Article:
John of Gaunt

John of Gaunt
(duke of Lancaster)
   John of Gaunt, so-called after the mispronunciation of his birthplace, Ghent, was born in 1340 as the fourth son of King Edward III and Queen Philippa of England. As an infant Gaunt was declared earl of Richmond and was admitted into the Order of the Garter through that title. In 1359 Gaunt married Blanche of Lancaster, the younger of two daughters and coheiresses of Henry, duke of Lancaster (the most prominent and wealthy man in the kingdom next to the king). His marriage to Blanche made him the earl of Derby, Lincoln, Leicester, and Lancaster, and steward of England. Following the deaths of his father-in-law in 1361 and his sister-in-law in 1362, Gaunt became duke of Lancaster and recipient of one the largest English inheritances of all time. The duke and duchess had three children: Henry, duke of Hereford and Lancaster, earl of Derby, and eventually King Henry IV; Philippa, who married King John I of Portugal; and Elizabeth, who married John Holland, duke of Exeter, and Sir John Cornwall, Lord Fanhope.
   When Blanche died of the plague in 1369, the duke was deeply heart-broken, but perhaps he found comfort in the commemorative BOOK OF THE DUCHESS, which Geoffrey CHAUCER intended as both a tribute to Blanche and a source of consolation for Gaunt, his patron. In The Book of the Duchess, Chaucer describes Blanche as beautiful, kind, and gentle. The poem’s combination of a “love-vision” and an elegy made Chaucer’s first major poem a truly unique work of literature. Besides providing Chaucer’s financial livelihood (Gaunt bestowed a life pension upon him), John of Gaunt had a fairly close relationship to Chaucer: The poet’s wife, Philippa, was governess to John of Gaunt’s children when she married Chaucer and remained in the service of Gaunt’s household, favored by the duke of Lancaster for years into her marriage. Philippa was also the sister of Katherine Swynford, who later became Gaunt’s third wife. John of Gaunt is also distinguished in literature as a major character in Shakespeare’s Richard II, in which (as in real life) he is the uncle to the king and the father to Richard’s rival Henry Bolingbroke.
   After Blanche’s death, Lancaster married Constance of Castile, the daughter and heir of Pedro the Cruel, and the couple shared a strictly political marriage that made Gaunt king of Castile and Leon. Constance died in 1394, leaving John with one daughter by her, whom he married to Juan of Portugal’s son. Eventually Gaunt’s son-in-law became Henry III, king of Castile and Leon. The descendants of this alliance ruled Spain until the death of King Charles II in 1700.
   After Constance died Gaunt married Katherine Swynford and had the pope and the king legitimize his four children with her, known as the Beauforts (Swynford had been Gaunt’s mistress for most of Gaunt’s marriage to Constance of Castile, perhaps as long as 20 years). This marriage made Chaucer and Gaunt lawfully related as brothers-in-law. The Beaufort children were John Beaufort, earl of Somerset and marquis of Dorset; Henry Beaufort, cardinal and chancellor of England; Thomas Beaufort, duke of Ester; and Joan Beaufort. The Beauforts were active in Henry Tudor’s rise to the throne. Although he was never king, John of Gaunt exercised nearly royal power during the last year of Edward III’s reign and during Richard II’s minority. He was unpopular with the public (his London home, the Savoy, was destroyed in 1381 during the PEASANT’S REVOLT as a mob cried,“We will have no king called John”) because of his demonstrations of power, his defense of his elderly father’s government, his attacks upon the church and on the privileges of London, and the people’s suspicion that he had sinister ambitions.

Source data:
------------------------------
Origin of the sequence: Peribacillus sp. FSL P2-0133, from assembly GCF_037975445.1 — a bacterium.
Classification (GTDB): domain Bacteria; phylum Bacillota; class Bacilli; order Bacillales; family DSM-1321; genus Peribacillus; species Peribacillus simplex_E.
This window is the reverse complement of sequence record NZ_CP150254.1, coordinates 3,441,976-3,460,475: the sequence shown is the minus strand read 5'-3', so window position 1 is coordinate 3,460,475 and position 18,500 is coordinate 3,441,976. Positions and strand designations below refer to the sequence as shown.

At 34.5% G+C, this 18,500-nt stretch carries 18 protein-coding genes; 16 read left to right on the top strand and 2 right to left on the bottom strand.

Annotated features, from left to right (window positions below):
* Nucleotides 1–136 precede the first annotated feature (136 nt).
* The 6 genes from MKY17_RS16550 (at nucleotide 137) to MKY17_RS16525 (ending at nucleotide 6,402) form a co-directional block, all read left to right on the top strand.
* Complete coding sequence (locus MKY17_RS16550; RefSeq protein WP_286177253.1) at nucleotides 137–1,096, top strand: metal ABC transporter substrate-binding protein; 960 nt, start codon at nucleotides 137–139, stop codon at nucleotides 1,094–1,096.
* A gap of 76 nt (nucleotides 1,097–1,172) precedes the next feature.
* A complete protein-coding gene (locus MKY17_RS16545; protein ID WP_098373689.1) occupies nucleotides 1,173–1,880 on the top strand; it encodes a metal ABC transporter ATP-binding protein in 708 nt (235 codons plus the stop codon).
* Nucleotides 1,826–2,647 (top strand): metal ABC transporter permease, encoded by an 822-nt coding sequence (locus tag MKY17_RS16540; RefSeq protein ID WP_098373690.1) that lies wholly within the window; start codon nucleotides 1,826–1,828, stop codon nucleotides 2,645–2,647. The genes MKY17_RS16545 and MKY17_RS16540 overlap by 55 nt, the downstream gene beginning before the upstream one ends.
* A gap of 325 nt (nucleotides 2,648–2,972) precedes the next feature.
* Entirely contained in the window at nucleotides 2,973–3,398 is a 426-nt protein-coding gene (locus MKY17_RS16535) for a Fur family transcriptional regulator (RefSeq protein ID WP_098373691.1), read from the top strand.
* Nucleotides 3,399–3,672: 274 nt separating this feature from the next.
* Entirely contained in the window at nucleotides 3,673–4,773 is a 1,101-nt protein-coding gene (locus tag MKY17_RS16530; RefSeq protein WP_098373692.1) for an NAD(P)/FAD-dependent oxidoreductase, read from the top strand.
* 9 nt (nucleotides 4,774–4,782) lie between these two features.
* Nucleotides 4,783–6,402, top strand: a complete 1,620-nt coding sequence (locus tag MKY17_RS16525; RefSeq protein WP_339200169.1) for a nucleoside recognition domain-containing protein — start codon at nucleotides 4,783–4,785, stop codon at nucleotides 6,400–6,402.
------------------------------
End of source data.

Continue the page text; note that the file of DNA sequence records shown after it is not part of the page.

Gaunt was without a doubt one of the most influential and important political figures during the latter half of the 14th century. He is remembered for acquiring the county of Lancaster for his successors and as the founder of ruling houses in 15th-century England, Portugal, Castile, and Aragon and even the Tudor dynasty. Gaunt died in 1399 and was buried (according to his will) beside his first and evidently favorite wife, Blanche, in St. Paul’s Cathedral in London.
   ■ Armitage-Smith, Sydney. John of Gaunt: King of Castile and Leon, Duke of Aquitaine and Lancaster, Earl of Derby, Lincoln, and Leicester, Seneschal of England. New York: Barnes and Noble, 1964.
   ■ Dillon, Bert. “John of Gaunt.” In A Chaucer Dictionary: Proper Names and Allusions, Excluding Place Names. Boston: G. K. Hall and Co., 1974.
   ■ Goodman, Anthony. John of Gaunt: The Exercise of Princely Power in Fourteenth-Century Europe. New York: St.Martin’s Press, 1992.
   ■ Mehl, Dieter. Geoffrey Chaucer: An Introduction to his Narrative Poetry. A revised and expanded translation of Geoffrey Chaucer, eine Einführung inseine erzä Dichturgen by Erich Schmidt, Verlag Gmbh. 1973. Cambridge: Cambridge University Press, 1986.
   Leslie Johnston

Encyclopedia of medieval literature. 2013.

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